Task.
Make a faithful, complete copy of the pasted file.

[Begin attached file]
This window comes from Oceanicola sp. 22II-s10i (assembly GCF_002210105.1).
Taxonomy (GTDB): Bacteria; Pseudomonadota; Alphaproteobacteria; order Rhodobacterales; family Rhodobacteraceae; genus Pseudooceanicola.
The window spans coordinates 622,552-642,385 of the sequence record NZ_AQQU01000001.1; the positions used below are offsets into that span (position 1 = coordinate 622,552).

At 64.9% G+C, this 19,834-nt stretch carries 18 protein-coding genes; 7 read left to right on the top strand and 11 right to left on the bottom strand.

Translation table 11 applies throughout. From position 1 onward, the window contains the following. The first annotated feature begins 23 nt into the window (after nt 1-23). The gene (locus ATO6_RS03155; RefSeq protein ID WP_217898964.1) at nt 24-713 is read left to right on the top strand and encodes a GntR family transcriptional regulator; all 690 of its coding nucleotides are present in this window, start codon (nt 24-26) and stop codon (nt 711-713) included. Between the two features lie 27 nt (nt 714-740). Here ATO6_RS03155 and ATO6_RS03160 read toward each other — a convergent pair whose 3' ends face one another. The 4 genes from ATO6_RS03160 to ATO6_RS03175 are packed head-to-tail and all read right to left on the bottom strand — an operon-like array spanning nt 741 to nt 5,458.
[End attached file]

This window comes from Oceanicola sp. 22II-s10i (assembly GCF_002210105.1).
Taxonomy (GTDB): Bacteria; Pseudomonadota; Alphaproteobacteria; order Rhodobacterales; family Rhodobacteraceae; genus Pseudooceanicola.
The window spans coordinates 622,552-642,385 of the sequence record NZ_AQQU01000001.1; the positions used below are offsets into that span (position 1 = coordinate 622,552).

At 64.9% G+C, this 19,834-nt stretch carries 18 protein-coding genes; 7 read left to right on the top strand and 11 right to left on the bottom strand.

Translation table 11 applies throughout. From position 1 onward, the window contains the following. The first annotated feature begins 23 nt into the window (after nt 1-23). The gene (locus ATO6_RS03155; RefSeq protein ID WP_217898964.1) at nt 24-713 is read left to right on the top strand and encodes a GntR family transcriptional regulator; all 690 of its coding nucleotides are present in this window, start codon (nt 24-26) and stop codon (nt 711-713) included. Between the two features lie 27 nt (nt 714-740). Here ATO6_RS03155 and ATO6_RS03160 read toward each other — a convergent pair whose 3' ends face one another. The 4 genes from ATO6_RS03160 to ATO6_RS03175 are packed head-to-tail and all read right to left on the bottom strand — an operon-like array spanning nt 741 to nt 5,458.